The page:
Cúchulain. Saol fada chugat.”
Max fidgeted uncomfortably as the witch touched her forehead briefly to the table and took her seat once again. She made a hasty sign before continuing.
“Now that Astaroth walks upon this earth, the great School of Rowan will have dire need of its Hound. To honor our past allegiance, my sisters have instructed me to press only half our rights. The Hound of Rowan may stay with you. The witches demand only the young Sorcerer, so gifted in our arts.”
“What in heaven’s name are you talking about?” interrupted Miss Kraken sharply, glaring at Dame Mala. “Who are the witches to show up on our doorstep and demand anything, much less one of our
students, for God’s sake?” “Annika,” said Ms. Richter with a warning tone.
Miss Kraken bristled to the point of bursting, but swallowed another comment. Dame Mala appeared confused.
“Have I said something that displeases you?” the witch asked, her eyes darting from face to face. “Dame Mala,” said Ms. Richter, “forgive our ignorance, but what exactly are you demanding?
Surely you do not mean to leave this school with David Menlo. . . .” The witch nodded and smiled at David, who gave a funny gurgle and slumped low in his chair.
“What on earth would convince you that we would permit such a thing?” asked Ms. Richter calmly.
David was speechless, slumping lower until only his eyes were visible above the table’s rim. “Ms. Richter,” hissed Max, “you’re not going to send David away with . . . with this witch, are you?” “Of course not,” said Ms. Richter with a sharp glance. “On what basis would the witches possibly make such an absurd claim?” Dame Mala frowned as she traced the top edge of the Rowan seal with a sharp-nailed finger. “There is nothing absurd about our claim,” said Dame Mala slowly, her eyes glittering, “and we have waited nearly four hundred years to make it. Perhaps your memories are fading, but even the youngest witch knows of Bram’s Oath and the hiding of the Book of Origins.”
“The Book of Origins,” repeated Ms. Richter, appearing to search her memory. “You’re referring to the Book of Thoth?” “Indeed,” confirmed the witch. “It was said that Astaroth himself coveted the book, that he had devoted long study to acquiring the secrets that would permit him to use it. Bram took the perilous thing and hid it beyond the Demon’s reach.” Ms. Richter frowned and glanced at Miss Kraken.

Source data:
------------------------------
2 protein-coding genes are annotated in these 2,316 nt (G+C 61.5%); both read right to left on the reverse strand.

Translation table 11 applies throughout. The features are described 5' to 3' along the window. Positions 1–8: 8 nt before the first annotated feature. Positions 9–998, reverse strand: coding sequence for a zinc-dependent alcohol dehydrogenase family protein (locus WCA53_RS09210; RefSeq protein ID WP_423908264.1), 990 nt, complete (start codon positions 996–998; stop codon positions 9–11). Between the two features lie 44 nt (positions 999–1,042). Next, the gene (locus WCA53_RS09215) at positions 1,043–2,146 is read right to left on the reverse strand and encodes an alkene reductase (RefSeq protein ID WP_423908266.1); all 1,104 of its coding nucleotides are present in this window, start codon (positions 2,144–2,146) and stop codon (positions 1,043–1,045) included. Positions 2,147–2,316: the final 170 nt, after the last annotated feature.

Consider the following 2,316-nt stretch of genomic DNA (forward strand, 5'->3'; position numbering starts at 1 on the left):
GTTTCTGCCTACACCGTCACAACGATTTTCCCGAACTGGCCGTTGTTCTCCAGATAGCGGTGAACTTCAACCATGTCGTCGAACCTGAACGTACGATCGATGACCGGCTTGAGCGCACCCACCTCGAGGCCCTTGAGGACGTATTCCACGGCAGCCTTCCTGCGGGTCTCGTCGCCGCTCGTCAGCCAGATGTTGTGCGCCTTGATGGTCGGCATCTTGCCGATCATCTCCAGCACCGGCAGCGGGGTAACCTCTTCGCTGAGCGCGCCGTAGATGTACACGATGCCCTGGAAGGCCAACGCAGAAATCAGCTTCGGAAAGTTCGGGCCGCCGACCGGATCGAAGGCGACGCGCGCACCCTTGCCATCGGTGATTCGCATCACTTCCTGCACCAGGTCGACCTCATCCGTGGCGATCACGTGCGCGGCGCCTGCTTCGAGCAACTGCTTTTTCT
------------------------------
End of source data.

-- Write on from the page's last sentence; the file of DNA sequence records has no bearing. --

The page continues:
“That’s impossible,” scoffed Miss Kraken with a definitive shake of her head. “That book was destroyed thousands of years ago.” “It was not destroyed,” whispered the witch. “Over five hundred years ago, the witches took it from
Prince Neferkaptah’s resting place and left a false relic in its stead. We sought in vain to divine its secrets. Word of the ruse, however, seeped out into the world and our treasure eventually attracted interested parties. Astaroth’s messengers sought us in the mountains; great rewards were promised should we surrender the book or give information regarding its true whereabouts. We considered their offers—after all, they were generous, and the book had proven beyond our understanding. But Bram came, too, and it was his proposal that we accepted.”
Max thought of Elias Bram, the last Ascendant who had fallen during the Siege of Solas, buying time so that a few survivors might escape aboard the Kestrel. While Bram was revered at Rowan, something about Dame Mala’s tone made Max’s spirits sink. He looked at David, whose eyes had taken on the detached, glassy look they often did when he was thinking deeply.
“And what was Bram’s offer?” asked Ms. Richter, her voice very soft and serious. The witch met Ms. Richter’s gaze and narrowed her eyes, tapping the table for emphasis. “That any child of your people blessed by the Old Magic should be surrendered to the care and me and yet I claim only the young Sorcerer. If I may say, Director, you should be grateful for our generosity. We recognize that you did not strike this accord and that it must grieve you to bid farewell to so bright a pupil. Thus, at this time, we take only one as a token of our respect . . . . I urge you not to make us reconsider.”